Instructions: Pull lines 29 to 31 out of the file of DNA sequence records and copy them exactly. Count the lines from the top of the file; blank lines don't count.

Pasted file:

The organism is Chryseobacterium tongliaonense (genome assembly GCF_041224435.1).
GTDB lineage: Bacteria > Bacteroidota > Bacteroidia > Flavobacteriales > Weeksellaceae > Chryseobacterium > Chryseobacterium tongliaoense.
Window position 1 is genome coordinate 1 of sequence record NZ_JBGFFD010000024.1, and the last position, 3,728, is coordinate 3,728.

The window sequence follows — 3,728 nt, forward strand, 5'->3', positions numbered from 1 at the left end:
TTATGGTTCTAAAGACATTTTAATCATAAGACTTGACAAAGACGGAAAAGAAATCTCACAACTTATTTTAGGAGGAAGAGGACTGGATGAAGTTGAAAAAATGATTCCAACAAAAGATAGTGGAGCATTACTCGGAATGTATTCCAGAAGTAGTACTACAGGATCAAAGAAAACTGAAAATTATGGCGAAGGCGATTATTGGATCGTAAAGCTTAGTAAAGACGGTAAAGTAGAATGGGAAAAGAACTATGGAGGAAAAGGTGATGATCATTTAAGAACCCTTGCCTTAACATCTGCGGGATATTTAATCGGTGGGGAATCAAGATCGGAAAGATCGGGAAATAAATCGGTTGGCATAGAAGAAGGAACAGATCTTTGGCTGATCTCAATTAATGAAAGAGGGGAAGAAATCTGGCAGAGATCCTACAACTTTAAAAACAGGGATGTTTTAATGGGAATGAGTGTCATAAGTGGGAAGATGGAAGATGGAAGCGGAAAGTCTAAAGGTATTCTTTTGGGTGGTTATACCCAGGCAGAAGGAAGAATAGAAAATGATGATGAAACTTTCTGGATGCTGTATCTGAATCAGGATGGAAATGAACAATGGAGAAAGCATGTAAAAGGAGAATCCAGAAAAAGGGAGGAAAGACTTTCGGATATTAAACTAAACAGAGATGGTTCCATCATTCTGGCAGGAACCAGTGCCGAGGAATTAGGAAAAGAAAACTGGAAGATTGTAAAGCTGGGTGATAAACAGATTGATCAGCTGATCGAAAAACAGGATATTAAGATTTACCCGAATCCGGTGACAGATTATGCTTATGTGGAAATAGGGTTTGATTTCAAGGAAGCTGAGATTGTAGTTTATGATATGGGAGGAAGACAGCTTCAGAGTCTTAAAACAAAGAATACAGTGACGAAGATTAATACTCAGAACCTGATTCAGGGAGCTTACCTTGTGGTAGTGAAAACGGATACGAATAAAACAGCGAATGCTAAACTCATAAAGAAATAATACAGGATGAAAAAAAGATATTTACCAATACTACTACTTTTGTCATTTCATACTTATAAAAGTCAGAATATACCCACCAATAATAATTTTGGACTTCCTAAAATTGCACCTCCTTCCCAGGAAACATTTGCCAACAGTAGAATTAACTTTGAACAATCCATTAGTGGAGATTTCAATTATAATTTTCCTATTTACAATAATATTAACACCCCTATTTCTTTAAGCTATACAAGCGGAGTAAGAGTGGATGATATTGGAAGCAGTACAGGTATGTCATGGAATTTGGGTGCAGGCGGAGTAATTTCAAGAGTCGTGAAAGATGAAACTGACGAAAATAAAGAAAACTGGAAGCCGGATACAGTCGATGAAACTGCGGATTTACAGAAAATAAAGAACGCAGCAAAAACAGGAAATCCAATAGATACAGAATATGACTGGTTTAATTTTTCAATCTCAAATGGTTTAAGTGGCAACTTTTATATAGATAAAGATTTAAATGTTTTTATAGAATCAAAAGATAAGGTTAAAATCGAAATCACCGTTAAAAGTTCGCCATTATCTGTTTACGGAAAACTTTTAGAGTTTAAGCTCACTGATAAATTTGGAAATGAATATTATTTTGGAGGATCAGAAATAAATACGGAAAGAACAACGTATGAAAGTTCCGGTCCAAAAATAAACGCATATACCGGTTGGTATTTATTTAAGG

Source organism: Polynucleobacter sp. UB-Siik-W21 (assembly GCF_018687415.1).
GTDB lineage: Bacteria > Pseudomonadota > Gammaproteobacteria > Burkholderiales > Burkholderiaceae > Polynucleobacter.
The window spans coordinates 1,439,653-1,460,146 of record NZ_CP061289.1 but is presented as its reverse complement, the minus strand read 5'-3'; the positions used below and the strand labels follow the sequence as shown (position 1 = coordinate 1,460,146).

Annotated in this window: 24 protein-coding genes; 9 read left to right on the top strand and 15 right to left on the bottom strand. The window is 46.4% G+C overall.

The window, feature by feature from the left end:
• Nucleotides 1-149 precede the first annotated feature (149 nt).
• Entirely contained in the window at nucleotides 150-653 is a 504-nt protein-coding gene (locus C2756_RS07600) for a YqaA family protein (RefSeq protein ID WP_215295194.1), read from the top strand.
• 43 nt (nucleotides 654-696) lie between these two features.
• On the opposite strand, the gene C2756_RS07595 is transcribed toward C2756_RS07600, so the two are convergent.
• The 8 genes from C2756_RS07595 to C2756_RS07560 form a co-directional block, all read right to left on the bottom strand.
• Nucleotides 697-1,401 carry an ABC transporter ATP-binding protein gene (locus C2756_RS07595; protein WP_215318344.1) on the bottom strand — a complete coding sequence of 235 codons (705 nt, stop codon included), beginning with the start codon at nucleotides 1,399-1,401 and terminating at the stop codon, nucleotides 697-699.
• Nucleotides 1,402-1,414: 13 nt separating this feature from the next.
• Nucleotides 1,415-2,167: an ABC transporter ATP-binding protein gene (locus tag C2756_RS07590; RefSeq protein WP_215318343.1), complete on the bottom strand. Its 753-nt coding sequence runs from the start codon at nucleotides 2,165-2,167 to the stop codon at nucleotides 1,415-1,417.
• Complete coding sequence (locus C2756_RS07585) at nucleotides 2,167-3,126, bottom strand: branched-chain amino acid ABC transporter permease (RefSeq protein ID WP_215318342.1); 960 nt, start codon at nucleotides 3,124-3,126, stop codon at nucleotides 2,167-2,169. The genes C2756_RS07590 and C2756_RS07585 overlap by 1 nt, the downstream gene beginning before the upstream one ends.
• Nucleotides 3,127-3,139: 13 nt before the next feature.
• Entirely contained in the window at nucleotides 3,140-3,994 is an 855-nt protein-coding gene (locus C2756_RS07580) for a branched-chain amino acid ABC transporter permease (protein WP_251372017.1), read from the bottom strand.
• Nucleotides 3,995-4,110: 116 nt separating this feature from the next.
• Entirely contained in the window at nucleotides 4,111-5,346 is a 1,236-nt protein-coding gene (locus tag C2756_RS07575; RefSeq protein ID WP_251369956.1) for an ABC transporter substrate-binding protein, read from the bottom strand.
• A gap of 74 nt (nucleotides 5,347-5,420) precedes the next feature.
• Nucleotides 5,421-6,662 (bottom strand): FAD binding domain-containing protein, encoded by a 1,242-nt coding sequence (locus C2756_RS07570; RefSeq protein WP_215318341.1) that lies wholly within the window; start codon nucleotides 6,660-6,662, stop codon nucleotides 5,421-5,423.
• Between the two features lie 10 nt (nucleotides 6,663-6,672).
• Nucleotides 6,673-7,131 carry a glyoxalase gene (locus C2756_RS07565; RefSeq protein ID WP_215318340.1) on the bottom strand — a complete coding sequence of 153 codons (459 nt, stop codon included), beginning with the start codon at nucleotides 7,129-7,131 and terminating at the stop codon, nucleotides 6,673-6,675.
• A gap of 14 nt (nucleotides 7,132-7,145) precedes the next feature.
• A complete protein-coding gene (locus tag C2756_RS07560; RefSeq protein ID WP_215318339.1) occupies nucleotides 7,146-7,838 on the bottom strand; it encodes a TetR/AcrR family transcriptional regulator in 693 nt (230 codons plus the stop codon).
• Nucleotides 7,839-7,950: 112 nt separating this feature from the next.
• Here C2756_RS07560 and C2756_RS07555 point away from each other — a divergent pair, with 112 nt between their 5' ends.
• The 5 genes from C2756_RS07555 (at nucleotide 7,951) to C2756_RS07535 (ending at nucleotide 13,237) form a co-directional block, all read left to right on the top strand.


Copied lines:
• A complete protein-coding gene (locus tag C2756_RS07560; RefSeq protein ID WP_215318339.1) occupies nucleotides 7,146-7,838 on the bottom strand; it encodes a TetR/AcrR family transcriptional regulator in 693 nt (230 codons plus the stop codon).
• Nucleotides 7,839-7,950: 112 nt separating this feature from the next.
• Here C2756_RS07560 and C2756_RS07555 point away from each other — a divergent pair, with 112 nt between their 5' ends.